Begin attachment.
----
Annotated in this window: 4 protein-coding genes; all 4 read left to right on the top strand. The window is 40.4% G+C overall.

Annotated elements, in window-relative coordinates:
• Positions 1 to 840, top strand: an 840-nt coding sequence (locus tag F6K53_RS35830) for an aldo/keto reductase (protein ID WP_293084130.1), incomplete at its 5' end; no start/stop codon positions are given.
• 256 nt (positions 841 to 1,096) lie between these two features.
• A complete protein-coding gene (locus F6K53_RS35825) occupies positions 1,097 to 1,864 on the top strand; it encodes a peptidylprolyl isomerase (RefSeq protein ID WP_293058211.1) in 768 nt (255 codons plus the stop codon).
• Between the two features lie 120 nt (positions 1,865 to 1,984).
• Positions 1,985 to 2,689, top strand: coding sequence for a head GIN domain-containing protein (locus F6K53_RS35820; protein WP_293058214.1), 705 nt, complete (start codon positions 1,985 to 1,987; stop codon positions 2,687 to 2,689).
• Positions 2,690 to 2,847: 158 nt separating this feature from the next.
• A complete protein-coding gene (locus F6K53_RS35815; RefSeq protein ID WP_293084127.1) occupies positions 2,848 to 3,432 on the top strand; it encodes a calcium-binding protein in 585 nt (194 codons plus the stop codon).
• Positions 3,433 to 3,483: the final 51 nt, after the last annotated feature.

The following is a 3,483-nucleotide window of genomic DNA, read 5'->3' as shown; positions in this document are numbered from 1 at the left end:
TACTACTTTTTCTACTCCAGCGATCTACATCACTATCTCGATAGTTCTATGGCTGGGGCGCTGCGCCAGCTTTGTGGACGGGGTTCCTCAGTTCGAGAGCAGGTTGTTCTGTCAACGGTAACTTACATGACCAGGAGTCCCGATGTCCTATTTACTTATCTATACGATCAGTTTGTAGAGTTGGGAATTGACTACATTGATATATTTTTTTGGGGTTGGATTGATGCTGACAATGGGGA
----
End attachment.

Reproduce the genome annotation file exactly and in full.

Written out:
Annotated in this window: 4 protein-coding genes; all 4 read left to right on the top strand. The window is 40.4% G+C overall.

Annotated elements, in window-relative coordinates:
• Positions 1 to 840, top strand: an 840-nt coding sequence (locus tag F6K53_RS35830) for an aldo/keto reductase (protein ID WP_293084130.1), incomplete at its 5' end; no start/stop codon positions are given.
• 256 nt (positions 841 to 1,096) lie between these two features.
• A complete protein-coding gene (locus F6K53_RS35825) occupies positions 1,097 to 1,864 on the top strand; it encodes a peptidylprolyl isomerase (RefSeq protein ID WP_293058211.1) in 768 nt (255 codons plus the stop codon).
• Between the two features lie 120 nt (positions 1,865 to 1,984).
• Positions 1,985 to 2,689, top strand: coding sequence for a head GIN domain-containing protein (locus F6K53_RS35820; protein WP_293058214.1), 705 nt, complete (start codon positions 1,985 to 1,987; stop codon positions 2,687 to 2,689).
• Positions 2,690 to 2,847: 158 nt separating this feature from the next.
• A complete protein-coding gene (locus F6K53_RS35815; RefSeq protein ID WP_293084127.1) occupies positions 2,848 to 3,432 on the top strand; it encodes a calcium-binding protein in 585 nt (194 codons plus the stop codon).
• Positions 3,433 to 3,483: the final 51 nt, after the last annotated feature.

The following is a 3,483-nucleotide window of genomic DNA, read 5'->3' as shown; positions in this document are numbered from 1 at the left end:
TACTACTTTTTCTACTCCAGCGATCTACATCACTATCTCGATAGTTCTATGGCTGGGGCGCTGCGCCAGCTTTGTGGACGGGGTTCCTCAGTTCGAGAGCAGGTTGTTCTGTCAACGGTAACTTACATGACCAGGAGTCCCGATGTCCTATTTACTTATCTATACGATCAGTTTGTAGAGTTGGGAATTGACTACATTGATATATTTTTTTGGGGTTGGATTGATGCTGACAATGGGGA